Liberrants

Welcome to Liberrants, a blog dedicated to editorials, discussions, and studies of all things libertarian. Don't let the title mislead you; it's merely my attempt to be creative in describing myself as a "hopeful curmudgeon" who embraces the goal of the free, peaceful, economically vibrant society envisioned by America's founding fathers. Jump in! Contribute! Enjoy!

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Location: Tucson, Arizona, United States

A critically thinking curmudgeon whose goal, in addition to creatively venting about the imperfect world in which we live, is to induce critical thinking in others. The ultimate goal is to help bring about a peaceful world in which we can all live in freedom.

Tuesday, March 28, 2006

Words of Wisdom From Congressman Paul (Unfortunately, They Will Fall Upon Deaf Ears)

Congressman Ron Paul (R-TX), the only libertarian in congress, once again hits the nail on the head with his assertion that both congress and the American people are dangerously ignorant of economics. Sadly, his prescription for a cure is hopelessly naïve.

I strongly recommend that every American acquire some basic knowledge of economics, monetary policy, and the intersection of politics with the economy. No formal classroom is required; a desire to read and learn will suffice.

Wow, talk about wishful thinking! While Dr. Paul’s heart is, as always, definitely in the right place and while his prescription is simply common sense, surely he must be well aware that the average American, with the attention-span of a pre-adolescent housefly, is not about to take the time to educate himself or herself in anything as practical as economics, at least not unless it is packaged in some form involving copious graphics and small captions that don’t demand much attention or require any strenuous critical thought. Econ 101 music videos or video games, maybe? No, conventional learning that combines the desire to read with self-motivation and initiative is not what will educate the average American in economics.

The ultimate education for John Q. Public, and Congressman Paul hints at this in his article, will be the economic catastrophe that befalls the United States a few years hence when the Asian nations who have become our surrogate fiscal parents decide to stop giving us a national allowance and demand that we pay back the debts we owe. After all, every investor wants a return on their money and the savers of China, Japan, and Korea are certainly no exception. At this point (that is, when the bill comes due in the form of dividends and interest on the national debt) the entire economy will come completely unraveled, giving not only John Q., but his congressional “representatives” as well, a real-world economics lesson with one swipe of the figurative two-by-four (or one kick in the gonads with the figurative steel-toed boot). Will it be painful? You bet, but what lessons of any other kind are everlasting? Think back on your own life and ask yourself: what lessons have been most abiding in my life? Those based on words of wisdom dispensed from people I can’t relate to, or those that were the result of me doing something transparently stupid, resulting in incredible pain and hardship and causing me years of frustration, hard work, and privation to recover from? I have to believe that nearly all of you would choose the second answer.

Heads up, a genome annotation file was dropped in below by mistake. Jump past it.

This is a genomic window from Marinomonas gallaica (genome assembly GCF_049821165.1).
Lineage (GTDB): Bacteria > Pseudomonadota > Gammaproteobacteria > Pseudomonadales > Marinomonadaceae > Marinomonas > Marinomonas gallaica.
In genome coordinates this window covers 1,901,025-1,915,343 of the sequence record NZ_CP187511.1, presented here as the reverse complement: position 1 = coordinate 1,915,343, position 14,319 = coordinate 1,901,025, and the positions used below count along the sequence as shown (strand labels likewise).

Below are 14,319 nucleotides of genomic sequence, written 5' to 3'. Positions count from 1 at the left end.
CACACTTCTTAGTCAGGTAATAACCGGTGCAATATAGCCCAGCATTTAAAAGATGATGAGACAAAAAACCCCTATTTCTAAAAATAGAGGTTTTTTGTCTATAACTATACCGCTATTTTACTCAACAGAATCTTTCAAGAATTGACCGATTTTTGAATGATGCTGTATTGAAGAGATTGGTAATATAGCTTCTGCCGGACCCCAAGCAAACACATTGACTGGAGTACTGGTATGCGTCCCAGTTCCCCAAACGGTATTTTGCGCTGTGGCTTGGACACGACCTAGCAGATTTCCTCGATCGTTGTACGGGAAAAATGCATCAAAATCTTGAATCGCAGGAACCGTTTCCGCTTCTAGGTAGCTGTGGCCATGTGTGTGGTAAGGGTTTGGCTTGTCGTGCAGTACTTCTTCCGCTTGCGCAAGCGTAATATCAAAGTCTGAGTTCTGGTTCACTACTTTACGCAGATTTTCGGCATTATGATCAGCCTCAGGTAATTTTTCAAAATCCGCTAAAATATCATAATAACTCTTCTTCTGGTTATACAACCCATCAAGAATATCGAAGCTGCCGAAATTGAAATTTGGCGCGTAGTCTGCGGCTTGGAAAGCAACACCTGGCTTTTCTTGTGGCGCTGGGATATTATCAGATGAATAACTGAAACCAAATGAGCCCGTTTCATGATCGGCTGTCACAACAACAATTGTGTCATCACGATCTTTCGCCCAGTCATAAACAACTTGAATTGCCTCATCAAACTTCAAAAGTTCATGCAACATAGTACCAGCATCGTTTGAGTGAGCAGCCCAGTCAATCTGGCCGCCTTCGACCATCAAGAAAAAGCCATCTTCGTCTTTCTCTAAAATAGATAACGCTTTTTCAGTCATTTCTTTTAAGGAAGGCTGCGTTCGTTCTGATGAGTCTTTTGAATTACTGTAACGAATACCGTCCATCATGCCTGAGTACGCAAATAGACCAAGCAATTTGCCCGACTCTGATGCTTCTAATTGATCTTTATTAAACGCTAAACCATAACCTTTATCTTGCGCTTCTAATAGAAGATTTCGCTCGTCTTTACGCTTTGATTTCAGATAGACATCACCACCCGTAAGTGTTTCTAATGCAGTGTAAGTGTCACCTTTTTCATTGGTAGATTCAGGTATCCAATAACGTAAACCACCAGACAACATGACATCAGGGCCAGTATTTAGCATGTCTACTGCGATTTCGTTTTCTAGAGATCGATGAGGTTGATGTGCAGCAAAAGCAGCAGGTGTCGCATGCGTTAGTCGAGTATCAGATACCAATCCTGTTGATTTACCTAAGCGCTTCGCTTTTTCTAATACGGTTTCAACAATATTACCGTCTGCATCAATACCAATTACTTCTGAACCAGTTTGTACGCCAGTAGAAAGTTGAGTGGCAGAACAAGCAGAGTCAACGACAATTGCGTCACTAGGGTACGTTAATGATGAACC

As Congressman Paul points out, no one can suspend the laws of economics forever, even though the U.S congress has been trying to do just that in earnest for at least the last seventy years. But reality has a very unpleasant way of asserting itself. Our current crop of spendaholics inside the domed asylum on Crapitol Hill may want to consider contracting the services of a medium so that they can reach out to the spirits of the German politicians who during the 1920s kept the presses running day and night to print Deutschmarks unlimited in order to satisfy their country’s national debts. Ask the spirits of these men what happened, and how the fruits of this foolishness obliterated their country’s economy in short order, wreaking economic and political havoc that had dreadful long-term consequences from which the world still has not fully recovered (and to think that the Deutschmark at the time was backed at least partially by gold; imagine the impending consequences for our own national scrip, which is bound to nothing of value!).

No, Congressman Paul, much as it pains me to say it, neither your fellow inmates in the asylum nor the marching Amoricons are going to educate themselves in economics at any time in the foreseeable future, nor will they take steps to prevent the inevitable collapse of their currency. We as a nation are too far gone for that. The best we can probably hope for is that once economic disaster does strike, the masses will wake up, remove the shrink wrap from their brains, discover the horrible swindle they’ve been victims of for the last three-quarters of a century, and start forcing America to return to the fiscal values that built the world’s greatest and freest economy. Because today’s Americans are incredibly stubborn, profoundly ignorant, and are some of the world’s slowest learners, I know that this is a tall order. Still, it’s our only hope.

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